• aromatherapy

Published Papers (5 papers)

Order results
Result details
Select all
Export citation of selected articles as:

Research

Open AccessArticle
The Efficiency of Deoxynivalenol Degradation by Essential Oils under In Vitro Conditions
Foods 2019, 8(9), 403; https://doi.org/10.3390/foods8090403 - 11 Sep 2019
Cited by 4 | Viewed by 1031
Abstract
Essential oils (EOs) are complex natural products of plant origin and exhibit different desirable, e.g., antimicrobial properties. Their growth inhibition effect on the pathogenic fungi of the genus, Fusarium, which forms deoxynivalenol (DON), has been documented. DON is the most common contaminant [...] Read more.
Essential oils (EOs) are complex natural products of plant origin and exhibit different desirable, e.g., antimicrobial properties. Their growth inhibition effect on the pathogenic fungi of the genus, Fusarium, which forms deoxynivalenol (DON), has been documented. DON is the most common contaminant of grains and their products, causing strong emetic effects after their consumption. The aim of the study was to investigate the ability of selected EOs to degrade DON under in vitro conditions, using various incubation terms. The impact of a different temperature, pH, incubation time, mycotoxin, and essential oil concentration was tested. The results indicate that the kind of EO influences the effectiveness of mycotoxin level reduction, and the most effective EOs were palmarosa and lemon oils. A higher reduction of DON content by EOs was achieved after 24 h of the experiment (up to 72%), at a pH range between 3 and 6 and a temperature of 20 °C. Moreover, the effect of various doses of white and pink grapefruit and palmarosa EOs (100 and 200 μL/mL) on toxin level reduction was observed. The experiment confirmed that the selected EOs may be effective in DON reduction, as previously documented in experiments with zearalenone. Full article
Show Figures

Figure 1

Open AccessArticle
Lime (Citrus aurantifolia (Christm.) Swingle) Essential Oils: Volatile Compounds, Antioxidant Capacity, and Hypolipidemic Effect
Foods 2019, 8(9), 398; https://doi.org/10.3390/foods8090398 - 07 Sep 2019
Cited by 7 | Viewed by 1607
Abstract
Lime peels are mainly obtained from the byproducts of the juice manufacturing industry, which we obtained and used to extract essential oil (2.3%) in order to examine the antioxidant and hypolipidaemic effects. We identified 60 volatile compounds of lime essential oil (LEO) with [...] Read more.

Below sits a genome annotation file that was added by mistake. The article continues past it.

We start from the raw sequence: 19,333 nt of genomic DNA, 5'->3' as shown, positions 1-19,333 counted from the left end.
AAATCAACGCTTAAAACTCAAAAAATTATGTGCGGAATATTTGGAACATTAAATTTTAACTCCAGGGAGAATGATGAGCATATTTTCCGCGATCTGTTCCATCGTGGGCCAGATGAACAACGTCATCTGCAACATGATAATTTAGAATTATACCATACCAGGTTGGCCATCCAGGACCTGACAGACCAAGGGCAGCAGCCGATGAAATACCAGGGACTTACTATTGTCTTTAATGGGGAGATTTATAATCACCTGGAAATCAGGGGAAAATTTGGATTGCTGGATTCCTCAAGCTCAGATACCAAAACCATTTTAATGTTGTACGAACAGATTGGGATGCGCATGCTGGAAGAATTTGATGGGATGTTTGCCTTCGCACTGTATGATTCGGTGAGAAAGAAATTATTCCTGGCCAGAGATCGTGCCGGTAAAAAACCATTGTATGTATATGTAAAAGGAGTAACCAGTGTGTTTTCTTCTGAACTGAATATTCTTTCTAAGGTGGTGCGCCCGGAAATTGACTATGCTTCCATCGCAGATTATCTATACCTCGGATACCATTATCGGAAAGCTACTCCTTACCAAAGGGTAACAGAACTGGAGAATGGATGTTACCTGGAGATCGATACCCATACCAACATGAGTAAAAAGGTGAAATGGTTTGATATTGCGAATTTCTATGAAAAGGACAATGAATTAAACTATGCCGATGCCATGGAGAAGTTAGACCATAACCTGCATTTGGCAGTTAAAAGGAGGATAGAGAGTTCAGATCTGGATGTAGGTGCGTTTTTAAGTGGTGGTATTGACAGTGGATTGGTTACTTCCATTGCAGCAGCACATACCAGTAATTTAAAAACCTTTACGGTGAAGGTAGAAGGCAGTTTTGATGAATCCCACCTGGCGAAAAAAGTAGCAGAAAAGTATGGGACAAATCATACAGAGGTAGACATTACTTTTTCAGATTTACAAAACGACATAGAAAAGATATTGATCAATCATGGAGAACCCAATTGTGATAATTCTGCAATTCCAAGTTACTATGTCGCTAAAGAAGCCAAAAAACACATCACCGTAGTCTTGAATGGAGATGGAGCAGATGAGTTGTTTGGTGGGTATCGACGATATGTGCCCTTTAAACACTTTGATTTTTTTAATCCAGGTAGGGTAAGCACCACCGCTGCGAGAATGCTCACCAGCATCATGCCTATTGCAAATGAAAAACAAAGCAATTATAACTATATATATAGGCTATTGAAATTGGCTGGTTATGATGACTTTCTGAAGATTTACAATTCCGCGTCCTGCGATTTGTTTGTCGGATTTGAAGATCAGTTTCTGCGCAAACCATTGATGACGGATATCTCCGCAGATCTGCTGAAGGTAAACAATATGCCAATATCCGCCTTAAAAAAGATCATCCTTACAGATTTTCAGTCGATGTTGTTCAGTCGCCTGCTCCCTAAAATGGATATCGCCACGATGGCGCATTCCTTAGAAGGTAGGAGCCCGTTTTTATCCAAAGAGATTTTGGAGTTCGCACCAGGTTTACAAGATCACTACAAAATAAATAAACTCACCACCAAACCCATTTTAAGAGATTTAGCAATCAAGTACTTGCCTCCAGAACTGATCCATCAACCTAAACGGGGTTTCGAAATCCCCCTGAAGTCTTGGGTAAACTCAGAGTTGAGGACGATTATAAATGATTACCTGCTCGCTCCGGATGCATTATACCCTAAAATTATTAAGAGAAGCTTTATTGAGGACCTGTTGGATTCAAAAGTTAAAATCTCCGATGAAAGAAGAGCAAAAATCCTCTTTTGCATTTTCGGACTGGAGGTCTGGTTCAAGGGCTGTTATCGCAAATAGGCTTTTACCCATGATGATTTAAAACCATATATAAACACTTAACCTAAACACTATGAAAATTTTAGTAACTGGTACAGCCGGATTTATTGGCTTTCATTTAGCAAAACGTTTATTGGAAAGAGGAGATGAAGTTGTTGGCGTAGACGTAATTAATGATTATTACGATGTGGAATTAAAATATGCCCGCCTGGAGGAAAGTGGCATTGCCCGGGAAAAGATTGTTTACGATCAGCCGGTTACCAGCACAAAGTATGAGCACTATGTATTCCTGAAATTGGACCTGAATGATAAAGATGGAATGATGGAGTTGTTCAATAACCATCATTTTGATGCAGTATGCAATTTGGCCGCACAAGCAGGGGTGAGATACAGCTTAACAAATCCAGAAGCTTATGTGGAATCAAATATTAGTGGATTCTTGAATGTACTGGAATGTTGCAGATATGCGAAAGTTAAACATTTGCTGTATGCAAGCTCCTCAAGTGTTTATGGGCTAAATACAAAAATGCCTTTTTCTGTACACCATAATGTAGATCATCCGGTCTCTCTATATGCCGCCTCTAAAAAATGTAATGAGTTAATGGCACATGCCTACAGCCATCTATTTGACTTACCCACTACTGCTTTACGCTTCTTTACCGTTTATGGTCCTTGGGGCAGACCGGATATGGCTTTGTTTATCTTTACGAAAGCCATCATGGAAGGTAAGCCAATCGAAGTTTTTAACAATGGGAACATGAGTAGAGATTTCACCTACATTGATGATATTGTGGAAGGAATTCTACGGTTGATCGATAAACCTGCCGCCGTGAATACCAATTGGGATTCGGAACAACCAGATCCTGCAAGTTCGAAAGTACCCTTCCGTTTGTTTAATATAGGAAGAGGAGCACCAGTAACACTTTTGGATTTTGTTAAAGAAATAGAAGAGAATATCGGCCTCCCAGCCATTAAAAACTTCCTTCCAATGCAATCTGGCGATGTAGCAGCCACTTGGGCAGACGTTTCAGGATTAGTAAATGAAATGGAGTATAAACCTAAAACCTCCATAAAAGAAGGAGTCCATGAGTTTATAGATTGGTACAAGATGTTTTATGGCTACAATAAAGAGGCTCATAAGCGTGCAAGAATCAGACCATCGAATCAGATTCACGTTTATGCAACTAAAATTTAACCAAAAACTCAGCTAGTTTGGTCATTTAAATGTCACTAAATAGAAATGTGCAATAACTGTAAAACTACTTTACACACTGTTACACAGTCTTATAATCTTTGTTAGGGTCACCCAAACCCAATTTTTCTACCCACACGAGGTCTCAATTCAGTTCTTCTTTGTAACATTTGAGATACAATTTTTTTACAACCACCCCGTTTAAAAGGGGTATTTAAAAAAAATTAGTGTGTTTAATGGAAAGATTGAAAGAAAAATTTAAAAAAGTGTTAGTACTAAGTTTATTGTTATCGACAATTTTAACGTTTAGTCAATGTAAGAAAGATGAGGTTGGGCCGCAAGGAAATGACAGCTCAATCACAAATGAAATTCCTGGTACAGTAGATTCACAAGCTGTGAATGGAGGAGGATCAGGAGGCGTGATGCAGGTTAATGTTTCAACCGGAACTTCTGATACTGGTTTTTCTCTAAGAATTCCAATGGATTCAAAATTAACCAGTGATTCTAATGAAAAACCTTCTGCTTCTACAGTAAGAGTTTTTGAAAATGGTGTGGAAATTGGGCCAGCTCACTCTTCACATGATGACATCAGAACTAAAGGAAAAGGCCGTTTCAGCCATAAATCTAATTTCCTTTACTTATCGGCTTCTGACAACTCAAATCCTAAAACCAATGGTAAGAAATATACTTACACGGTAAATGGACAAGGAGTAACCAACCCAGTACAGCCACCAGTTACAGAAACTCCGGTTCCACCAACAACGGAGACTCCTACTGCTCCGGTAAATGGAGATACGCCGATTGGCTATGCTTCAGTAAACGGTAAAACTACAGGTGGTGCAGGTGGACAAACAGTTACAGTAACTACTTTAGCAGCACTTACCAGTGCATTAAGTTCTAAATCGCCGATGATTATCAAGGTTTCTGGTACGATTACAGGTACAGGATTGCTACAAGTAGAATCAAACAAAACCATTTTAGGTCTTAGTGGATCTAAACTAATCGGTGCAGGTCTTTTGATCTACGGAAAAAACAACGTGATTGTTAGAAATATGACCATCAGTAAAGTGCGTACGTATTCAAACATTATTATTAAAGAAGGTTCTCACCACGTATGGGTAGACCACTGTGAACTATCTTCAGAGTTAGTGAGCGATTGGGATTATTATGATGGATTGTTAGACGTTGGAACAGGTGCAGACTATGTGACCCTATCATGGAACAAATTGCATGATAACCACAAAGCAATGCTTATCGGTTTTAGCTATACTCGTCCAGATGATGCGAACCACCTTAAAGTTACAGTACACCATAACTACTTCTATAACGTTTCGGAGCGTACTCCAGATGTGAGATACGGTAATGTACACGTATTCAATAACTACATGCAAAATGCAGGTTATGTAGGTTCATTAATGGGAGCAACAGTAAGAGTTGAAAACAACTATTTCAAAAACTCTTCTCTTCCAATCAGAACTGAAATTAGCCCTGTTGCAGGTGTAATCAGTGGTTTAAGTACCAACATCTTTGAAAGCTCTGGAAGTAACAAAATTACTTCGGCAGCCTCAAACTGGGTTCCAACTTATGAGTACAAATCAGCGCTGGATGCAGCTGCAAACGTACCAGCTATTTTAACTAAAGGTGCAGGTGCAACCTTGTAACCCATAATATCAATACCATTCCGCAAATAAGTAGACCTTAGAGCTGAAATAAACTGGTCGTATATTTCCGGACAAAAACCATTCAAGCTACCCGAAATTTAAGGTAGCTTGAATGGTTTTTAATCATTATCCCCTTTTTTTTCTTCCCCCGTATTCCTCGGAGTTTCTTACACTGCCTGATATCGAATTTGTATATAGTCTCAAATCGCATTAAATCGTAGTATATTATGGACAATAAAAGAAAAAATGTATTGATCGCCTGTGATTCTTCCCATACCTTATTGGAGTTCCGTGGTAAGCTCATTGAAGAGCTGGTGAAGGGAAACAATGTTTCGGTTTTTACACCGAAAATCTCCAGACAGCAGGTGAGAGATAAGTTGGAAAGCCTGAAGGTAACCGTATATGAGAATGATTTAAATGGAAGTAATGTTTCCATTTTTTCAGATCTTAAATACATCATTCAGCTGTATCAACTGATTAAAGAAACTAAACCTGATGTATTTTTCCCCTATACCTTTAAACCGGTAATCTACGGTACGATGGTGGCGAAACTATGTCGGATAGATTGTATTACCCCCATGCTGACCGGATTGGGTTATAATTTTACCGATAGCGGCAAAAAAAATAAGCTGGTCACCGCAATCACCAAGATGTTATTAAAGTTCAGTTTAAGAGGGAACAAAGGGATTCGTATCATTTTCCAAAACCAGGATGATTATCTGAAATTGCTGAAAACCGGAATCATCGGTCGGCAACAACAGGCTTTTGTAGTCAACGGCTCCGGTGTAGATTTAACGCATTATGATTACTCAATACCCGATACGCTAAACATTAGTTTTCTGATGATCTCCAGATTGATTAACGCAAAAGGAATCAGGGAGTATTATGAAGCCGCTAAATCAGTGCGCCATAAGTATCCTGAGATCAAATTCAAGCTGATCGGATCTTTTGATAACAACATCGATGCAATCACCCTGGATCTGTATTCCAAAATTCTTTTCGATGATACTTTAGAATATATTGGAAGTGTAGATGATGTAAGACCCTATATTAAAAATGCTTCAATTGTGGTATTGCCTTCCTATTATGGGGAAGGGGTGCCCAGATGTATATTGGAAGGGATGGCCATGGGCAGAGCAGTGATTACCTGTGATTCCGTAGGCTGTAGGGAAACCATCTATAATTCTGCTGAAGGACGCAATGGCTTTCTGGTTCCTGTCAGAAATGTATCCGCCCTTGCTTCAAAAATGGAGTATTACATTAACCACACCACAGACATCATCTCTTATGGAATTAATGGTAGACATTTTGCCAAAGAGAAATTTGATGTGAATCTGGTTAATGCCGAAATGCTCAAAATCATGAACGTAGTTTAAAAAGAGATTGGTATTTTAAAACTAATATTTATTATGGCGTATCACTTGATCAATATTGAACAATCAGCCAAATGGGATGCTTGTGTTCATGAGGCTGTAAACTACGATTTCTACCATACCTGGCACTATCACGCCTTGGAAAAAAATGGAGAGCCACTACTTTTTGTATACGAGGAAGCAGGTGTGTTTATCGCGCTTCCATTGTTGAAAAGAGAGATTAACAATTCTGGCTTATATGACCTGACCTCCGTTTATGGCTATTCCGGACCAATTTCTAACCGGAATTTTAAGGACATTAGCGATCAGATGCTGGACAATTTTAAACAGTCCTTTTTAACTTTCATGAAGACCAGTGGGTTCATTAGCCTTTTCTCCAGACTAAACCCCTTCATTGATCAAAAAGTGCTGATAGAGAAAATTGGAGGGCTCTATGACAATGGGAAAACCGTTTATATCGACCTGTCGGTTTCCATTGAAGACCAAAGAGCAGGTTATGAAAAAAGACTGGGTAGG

Lime peels are mainly obtained from the byproducts of the juice manufacturing industry, which we obtained and used to extract essential oil (2.3%) in order to examine the antioxidant and hypolipidaemic effects. We identified 60 volatile compounds of lime essential oil (LEO) with GC/MS, of which the predominant constituents were limonene, γ-terpinene, and β-pinene. Lime essential oil was measured according to the DPPH assay and ABTS assay, with IC50 values of 2.36 mg/mL and 0.26 mg/mL, respectively. This study also explored the protective effects of LEO against lipid-induced hyperlipidemia in a rat model. Two groups of rats received oral LEO in doses of 0.74 g/100 g and 2.23 g/100 g with their diets. Eight weeks later, we found that the administration of LEO improved the serum total cholesterol, triglyceride, low-density lipoprotein cholesterol, alanine aminotransferase, and aspartate transaminase levels in the hyperlipidemic rats (p < 0.05). Simultaneously, the LEO improved the health of the rats in terms of obesity, atherogenic index, and fatty liver. Full article
Show Figures

Graphical abstract

Open AccessArticle
Headspace Gas Chromatography-Mass Spectrometry for Volatile Components Analysis in Ipomoea Cairica (L.) Sweet Leaves: Natural Deep Eutectic Solvents as Green Extraction and Dilution Matrix
Foods 2019, 8(6), 205; https://doi.org/10.3390/foods8060205 - 11 Jun 2019
Cited by 1 | Viewed by 1728
Abstract
In this study, natural deep eutectic solvents (NADESs) were used as both the extraction and dilution matrix in static headspace gas chromatography-mass spectrometry (SHS-GC-MS) for the analysis of volatile components in Ipomoea cairica (L). Sweet (ICS) leaves. Six NADESs were prepared [...] Read more.